City of Portsmouth v. 150 Greenleaf Avenue Realty Trust

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Justia Opinion Summary

Plaintiff City of Portsmouth (City) appealed a superior court ruling that the City’s taking by eminent domain of 4.6 acres of land owned by defendants 150 Greenleaf Avenue Realty Trust and Minato Auto, LLC, was unlawful. On appeal the City argued the trial court erred in: (1) setting aside the taking based on a finding that the City did not set forth statutory authority for taking the wetlands; (2) determining that the City failed to demonstrate a reasonable present public need for taking the wetlands; (3) finding that the City’s taking of the sewer line in fee simple was improper and that the burden on the condemnee outweighed the public necessity; and (4) finding that the City’s purported improper motivation to end litigation with the defendants was a basis to set aside the taking. Finding no reversible error, the New Hampshire Supreme Court affirmed.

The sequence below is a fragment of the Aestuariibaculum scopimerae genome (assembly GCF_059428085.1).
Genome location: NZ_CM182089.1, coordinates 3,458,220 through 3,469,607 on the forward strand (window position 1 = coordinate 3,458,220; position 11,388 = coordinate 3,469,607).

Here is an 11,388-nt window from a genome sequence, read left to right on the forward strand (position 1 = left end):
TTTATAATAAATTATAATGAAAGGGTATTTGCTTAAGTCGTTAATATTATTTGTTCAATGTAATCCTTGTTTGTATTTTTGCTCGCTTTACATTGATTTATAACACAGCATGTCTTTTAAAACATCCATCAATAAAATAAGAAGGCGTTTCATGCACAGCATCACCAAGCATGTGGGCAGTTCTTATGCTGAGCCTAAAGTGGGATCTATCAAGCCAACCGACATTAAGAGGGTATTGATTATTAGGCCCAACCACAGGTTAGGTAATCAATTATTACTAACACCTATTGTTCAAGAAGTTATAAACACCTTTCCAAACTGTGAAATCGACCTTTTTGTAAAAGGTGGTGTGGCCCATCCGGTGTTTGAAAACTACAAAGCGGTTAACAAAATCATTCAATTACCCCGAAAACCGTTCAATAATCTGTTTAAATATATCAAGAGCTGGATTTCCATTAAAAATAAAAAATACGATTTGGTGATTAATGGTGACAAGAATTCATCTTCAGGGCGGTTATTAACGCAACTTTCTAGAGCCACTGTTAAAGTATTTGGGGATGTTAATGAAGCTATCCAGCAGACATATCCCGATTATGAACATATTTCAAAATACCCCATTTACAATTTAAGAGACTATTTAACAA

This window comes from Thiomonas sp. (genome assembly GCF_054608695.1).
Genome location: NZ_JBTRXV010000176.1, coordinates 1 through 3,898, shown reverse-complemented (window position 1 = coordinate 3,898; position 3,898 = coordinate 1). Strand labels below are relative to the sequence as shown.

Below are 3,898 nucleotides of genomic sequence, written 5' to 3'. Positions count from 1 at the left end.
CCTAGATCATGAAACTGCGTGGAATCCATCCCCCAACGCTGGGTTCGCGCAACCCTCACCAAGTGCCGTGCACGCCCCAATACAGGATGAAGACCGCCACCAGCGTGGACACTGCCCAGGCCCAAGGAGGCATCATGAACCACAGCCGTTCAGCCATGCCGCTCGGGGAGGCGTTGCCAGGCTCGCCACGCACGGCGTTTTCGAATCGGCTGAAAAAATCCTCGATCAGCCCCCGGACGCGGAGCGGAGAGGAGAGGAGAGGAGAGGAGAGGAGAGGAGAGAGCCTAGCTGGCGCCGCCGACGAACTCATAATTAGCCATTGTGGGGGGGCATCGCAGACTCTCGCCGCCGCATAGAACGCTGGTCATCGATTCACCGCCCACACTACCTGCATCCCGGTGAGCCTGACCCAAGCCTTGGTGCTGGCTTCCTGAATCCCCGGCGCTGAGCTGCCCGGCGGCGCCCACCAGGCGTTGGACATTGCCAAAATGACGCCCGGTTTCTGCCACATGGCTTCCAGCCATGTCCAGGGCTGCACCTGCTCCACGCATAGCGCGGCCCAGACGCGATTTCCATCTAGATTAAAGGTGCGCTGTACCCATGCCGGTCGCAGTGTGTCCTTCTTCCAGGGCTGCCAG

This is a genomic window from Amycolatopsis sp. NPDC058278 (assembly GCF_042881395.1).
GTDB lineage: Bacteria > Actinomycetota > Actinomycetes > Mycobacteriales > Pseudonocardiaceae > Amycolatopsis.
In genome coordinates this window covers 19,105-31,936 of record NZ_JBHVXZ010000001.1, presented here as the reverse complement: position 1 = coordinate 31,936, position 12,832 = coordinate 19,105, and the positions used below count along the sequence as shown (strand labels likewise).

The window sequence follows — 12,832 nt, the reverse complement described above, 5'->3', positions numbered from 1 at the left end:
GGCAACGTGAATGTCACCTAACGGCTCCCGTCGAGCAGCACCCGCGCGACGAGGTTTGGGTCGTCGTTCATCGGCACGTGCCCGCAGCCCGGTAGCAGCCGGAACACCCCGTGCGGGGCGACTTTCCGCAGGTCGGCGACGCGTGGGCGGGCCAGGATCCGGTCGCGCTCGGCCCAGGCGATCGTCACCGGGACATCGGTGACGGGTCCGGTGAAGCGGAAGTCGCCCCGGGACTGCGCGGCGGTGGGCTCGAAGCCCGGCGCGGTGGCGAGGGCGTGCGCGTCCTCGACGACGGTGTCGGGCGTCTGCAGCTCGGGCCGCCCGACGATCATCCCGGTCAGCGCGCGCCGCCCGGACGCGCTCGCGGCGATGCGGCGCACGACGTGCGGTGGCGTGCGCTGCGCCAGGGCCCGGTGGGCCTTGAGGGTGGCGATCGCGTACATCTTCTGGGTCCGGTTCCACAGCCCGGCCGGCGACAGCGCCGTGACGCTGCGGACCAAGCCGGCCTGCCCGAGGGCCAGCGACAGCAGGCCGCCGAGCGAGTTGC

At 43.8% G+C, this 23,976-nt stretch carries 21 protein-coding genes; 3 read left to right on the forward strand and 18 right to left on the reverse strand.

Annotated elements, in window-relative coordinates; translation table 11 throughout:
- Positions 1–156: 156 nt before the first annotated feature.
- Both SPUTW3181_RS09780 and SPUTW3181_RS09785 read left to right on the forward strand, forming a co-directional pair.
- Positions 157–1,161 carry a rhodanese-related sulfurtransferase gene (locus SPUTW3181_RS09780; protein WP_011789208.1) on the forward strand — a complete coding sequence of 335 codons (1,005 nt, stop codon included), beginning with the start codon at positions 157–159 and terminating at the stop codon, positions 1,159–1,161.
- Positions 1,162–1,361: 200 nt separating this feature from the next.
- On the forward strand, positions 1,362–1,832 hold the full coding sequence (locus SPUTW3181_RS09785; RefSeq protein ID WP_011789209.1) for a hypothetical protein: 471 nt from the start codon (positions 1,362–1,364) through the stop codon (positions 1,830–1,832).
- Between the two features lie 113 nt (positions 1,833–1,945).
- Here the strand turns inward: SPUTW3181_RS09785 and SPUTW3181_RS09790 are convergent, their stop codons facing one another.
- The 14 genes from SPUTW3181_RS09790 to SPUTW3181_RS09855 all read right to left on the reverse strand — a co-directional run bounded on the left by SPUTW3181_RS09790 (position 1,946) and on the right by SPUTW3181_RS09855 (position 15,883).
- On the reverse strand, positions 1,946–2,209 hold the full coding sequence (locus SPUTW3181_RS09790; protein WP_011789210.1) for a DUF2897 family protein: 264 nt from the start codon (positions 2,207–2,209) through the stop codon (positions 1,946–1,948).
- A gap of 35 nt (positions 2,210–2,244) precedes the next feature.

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NOTICE: This opinion is subject to motions for rehearing under Rule 22 as well as formal revision before publication in the New Hampshire Reports. Readers are requested to notify the Reporter, Supreme Court of New Hampshire, One Charles Doe Drive, Concord, New Hampshire 03301, of any editorial errors in order that corrections may be made before the opinion goes to press. Errors may be reported by e-mail at the following address: reporter@courts.state.nh.us. Opinions are available on the Internet by 9:00 a.m. on the morning of their release. The direct address of the court’s home page is: http://www.courts.state.nh.us/supreme. THE SUPREME COURT OF NEW HAMPSHIRE ___________________________ Rockingham No. 2018-0649 CITY OF PORTSMOUTH v. 150 GREENLEAF AVENUE REALTY TRUST & a. Argued: September 25, 2019 Opinion Issued: January 24, 2020 McLane Middleton, P.A., of Manchester (Bruce W. Felmly and Benjamin B. Folsom on the brief, and Mr. Felmly orally), and Law Office of Mark P. Hodgdon PLLC, of Concord (Mark P. Hodgdon on the brief), for the plaintiff. Law Offices of John Kuzinevich, of Duxbury, Massachusetts (John Kuzinevich on the brief and orally), and Devine, Millimet & Branch, P.A., of Manchester (Joshua Wyatt on the brief), for the defendants. DONOVAN, J. The plaintiff, City of Portsmouth (City), appeals following a bench trial in Superior Court (Delker, J.) in which the trial court ruled that the City’s taking by eminent domain of 4.6 acres of land owned by the defendants, 150 Greenleaf Avenue Realty Trust and Minato Auto, LLC, was unlawful. On appeal the City contends that the trial court erred in: (1) setting aside the taking based on a finding that the City did not set forth statutory authority for taking the wetlands; (2) determining that the City failed to demonstrate a reasonable present public need for taking the wetlands; (3) finding that the City’s taking of the sewer line in fee simple was improper and that the burden on the condemnee outweighed the public necessity; and (4) finding that the City’s purported improper motivation to end litigation with the defendants was a basis to set aside the taking. We affirm. The trial court found, or the record supports, the following facts. For ease of reference, we refer to the land, as did the trial court, as belonging to James Boyle, as he holds it in trust for himself through the 150 Greenleaf Avenue Realty Trust.1 In December 2003, Boyle purchased 13.78 acres of land on the corner of the Route 1 Bypass and Greenleaf Avenue in Portsmouth. In 1968, the City had constructed a sewer line in an earthen berm across the western portion of that land, having received permission to do so from the New Hampshire Board of Education. The land at that time was owned by the State of New Hampshire and used by the Board. The City never obtained a written easement from the State for the sewer line. The State sold the land in 1983. When Boyle purchased the property, there was no record in the registry of deeds that the City had an easement. In 2010, Boyle sued the City, alleging that the sewer line was trespassory and that the City allowed water to back up on his land because it did not properly maintain culverts under the sewer line (the sewer line litigation). In 2014, in the context of the sewer line litigation, the trial court, in part, determined as a matter of law that: (1) the City had only a revocable license for the sewer line; (2) Boyle had authority to revoke permission to keep the sewer line on his property; and (3) the City would either have to pay rent to Boyle until it removed the sewer line or exercise its power of eminent domain to acquire a property interest in the land. See Boyle v. City of Portsmouth, ___ N.H. ___, ___ (decided January 24, 2020) (slip op. at 2-3). In May 2016, the court scheduled a jury trial in the sewer line litigation to begin in January 2017. In September 2016, the Portsmouth City Council adopted a resolution regarding the public necessity for the City to take 4.6 acres of Boyle’s property in fee simple absolute which encompassed the sewer line and the wetlands. In December 2016, the City filed a “Declaration of Taking” with the Board of Tax and Land Appeals (BTLA). Boyle filed a preliminary objection, challenging the “necessity, public use, or net-public benefit” of the taking. See RSA 498-A:9-b, I (2010). In January 2017, the BTLA transferred the objection concerning necessity, public purpose, or netpublic benefit to the trial court. See id. Following a three-day bench trial in May 2018, the trial court issued a 29-page order sustaining Boyle’s preliminary objection. The court determined 1 Boyle is also the principal of Minato Auto, LLC. 2 that the statutory authority cited by the City did not justify taking the wetlands, but did justify taking the sewer line. However, balancing the public necessity for maintaining the sewer line against the burden on Boyle’s property rights, the trial court determined that the public’s need for a limited easement right along the sewer line did not outweigh the aggregate impact of the feesimple taking of 4.6 acres of Boyle’s land. Therefore, the trial court ruled that the condemnation was not justified. Alternatively, the trial court ruled that the City’s “true motive for seizing Boyle’s land was to cut off any future litigation over the development” of the property and that this was “not a proper purpose of exercising eminent domain authority.” Recognizing that it lacked the authority to amend the declaration of taking to decrease the physical extent of the taking or the nature of the property taken, see RSA 498-A:5, III (2010), the court sustained Boyle’s preliminary objection and set aside the condemnation. In reviewing a trial court’s decision rendered after a trial on the merits, we uphold the court’s factual findings and rulings unless they lack evidentiary support or are legally erroneous. O’Malley v. Little, 170 N.H. 272, 275 (2017). We do not decide whether we would have ruled differently than the trial court, but rather, whether a reasonable person could have reached the same decision as the trial court based upon the same evidence. Id. Thus, we defer to the trial court’s judgment on such issues as resolving conflicts in the testimony, measuring the credibility of witnesses, and determining the weight to be given evidence. Id. Nevertheless, we review the trial court’s application of the law to the facts de novo. Id. RSA 498-A:5 (2010) provides that “[c]ondemnation . . . shall be effected only by the filing in the [BTLA] of a declaration of taking” in writing containing a “specific reference to the statute, chapter and section thereof, under which the condemnation is authorized.” RSA 498-A:5, I, II(c). The City’s Declaration of Taking stated that “[p]ursuant to NH RSA 47:11 the City Council has the lawful power to undertake the ‘layout’ of sewers and drains (for stormwater) and to acquire by eminent domain property necessary for that effort following procedures set out in RSA 230 et seq. and RSA 498-A et seq.; further authority exists under NH RSA 149-I:2 and other statutes.” Accordingly, the trial court determined that the City based its taking authority on RSA 47:11 (2012) and RSA chapter 149-I (2005 & Supp. 2018). On appeal, the City contends that, in fact, the taking was justified under RSA 31:92 (2019). However, the City did not refer to RSA 31:92 in its Declaration of Taking. The City’s general reference to “other statutes” does not suffice. Nor does the record demonstrate that the City moved to amend the declaration. See Bean v. Red Oak Prop. Mgmt., 151 N.H. 248, 250 (2004) (explaining that the appealing party has the burden of providing a record sufficient to demonstrate that it raised all of its appeal issues before the trial court). Thus, the trial court did not err by focusing only upon RSA 47:11 and RSA chapter 149-I. Because the City argues for the first time on appeal that 3 there is “clear precedent that [it] had authority for the taking under the general grant in RSA 31:92,” the City has failed to preserve this argument, and we decline to address it. See id. The trial court determined that the statutory authority cited by the City did not justify taking the wetlands. The City disagrees, relying upon RSA chapter 149-I. Pursuant to RSA 149-I:1 (Supp. 2018), the City has authority to “construct and maintain all main drains or common sewers, stormwater treatment, conveyance, and discharge systems, sewage and/or waste treatment, works which [it] adjudge[s] necessary for the public convenience, health or welfare.” Under RSA 149-I:2 (Supp. 2018), “[w]henever it is necessary to construct such” systems and/or facilities “across or on the land of any person and the city cannot obtain for a reasonable price any land or easement in land required by it,” the City “may lay out a sufficient quantity of such land for the purpose.” The trial court reasoned that taking the wetlands was not justified under this chapter because its plain language does not suggest “that a municipality can take raw land and keep it in that state for natural stormwater management.” The City asserts that the trial court “ignored the word ‘maintain,’” and “took an unreasonably restrictive view of the word ‘construct,’” contending that “[t]he property taken by the City is one part of a stormwater system for the subcatchment area that has been constructed by combining or arranging parts or elements, including wetlands, water courses, culverts, pipes, catchment basins, etc.” The City’s statutory construction is unduly strained and its arguments concerning a “stormwater system” are not supported by the evidence. As the trial court observed, the City’s engineer testified that “much of the condemned property is not needed for the operation and maintenance of the existing sewer line,” and the court found that the “undisputed evidence in this case is that the City has no plans for construction of any ‘drains or common sewers, stormwater treatment, conveyance, and discharge systems, sewage and/or waste treatment works’ on the wetland portion of the condemned property.” The record supports the trial court’s findings. Accordingly, we uphold the trial court’s determination that RSA chapter 149-I does not authorize the taking. In light of our decision, we need not address the City’s challenge to the trial court’s alternative ground for invalidating the taking, namely, its finding that the City’s “true motive” for condemning Boyle’s property was not for purposes of stormwater management, but was, instead, to end the litigation with Boyle. Affirmed. 4 HICKS and BASSETT, JJ., concurred; ABRAMSON and BROWN, JJ., retired superior court justices, specially assigned under RSA 490:3, concurred. 5